ABSTRACT: Current multi-scale computational models of ventricular electromechanics describe the full process of cardiac contraction on both the micro- and macro- scales including: the depolarization of cardiac cells, the release of calcium from intracellular stores, tension generation by cardiac myofilaments, and mechanical contraction of the whole heart. Such models are used to reveal basic mechanisms of cardiac contraction as well as the mechanisms of cardiac dysfunction in disease conditions. In this paper, we present a methodology to construct finite element electromechanical models of ventricular contraction with anatomically accurate ventricular geometry based on magnetic resonance and diffusion tensor magnetic resonance imaging of the heart. The electromechanical model couples detailed representations of the cardiac cell membrane, cardiac myofilament dynamics, electrical impulse propagation, ventricular contraction, and circulation to simulate the electrical and mechanical activity of the ventricles. The utility of the model is demonstrated in an example simulation of contraction during sinus rhythm using a model of the normal canine ventricles.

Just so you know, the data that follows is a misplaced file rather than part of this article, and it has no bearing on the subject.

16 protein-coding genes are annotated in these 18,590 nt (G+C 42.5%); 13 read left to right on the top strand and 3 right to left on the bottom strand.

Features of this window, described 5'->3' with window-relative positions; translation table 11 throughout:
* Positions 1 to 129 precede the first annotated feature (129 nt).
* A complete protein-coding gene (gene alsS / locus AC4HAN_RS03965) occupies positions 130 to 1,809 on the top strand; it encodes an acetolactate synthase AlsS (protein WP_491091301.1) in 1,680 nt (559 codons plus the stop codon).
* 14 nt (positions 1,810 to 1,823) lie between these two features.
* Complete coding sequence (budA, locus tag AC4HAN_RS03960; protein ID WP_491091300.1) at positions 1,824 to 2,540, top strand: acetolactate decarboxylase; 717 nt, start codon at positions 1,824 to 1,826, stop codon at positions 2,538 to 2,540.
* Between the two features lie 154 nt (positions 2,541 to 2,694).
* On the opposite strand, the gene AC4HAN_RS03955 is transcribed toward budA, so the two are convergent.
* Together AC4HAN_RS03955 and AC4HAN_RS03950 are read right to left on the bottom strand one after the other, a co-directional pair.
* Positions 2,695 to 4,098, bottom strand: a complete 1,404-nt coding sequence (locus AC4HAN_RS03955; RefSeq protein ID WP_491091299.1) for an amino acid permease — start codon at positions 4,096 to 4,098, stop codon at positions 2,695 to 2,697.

Biomechanics and Modeling in Mechanobiology 06/2011; 10(3):295-306. DOI:10.1007/s10237-010-0235-5 · 3.25 Impact Factor
Show more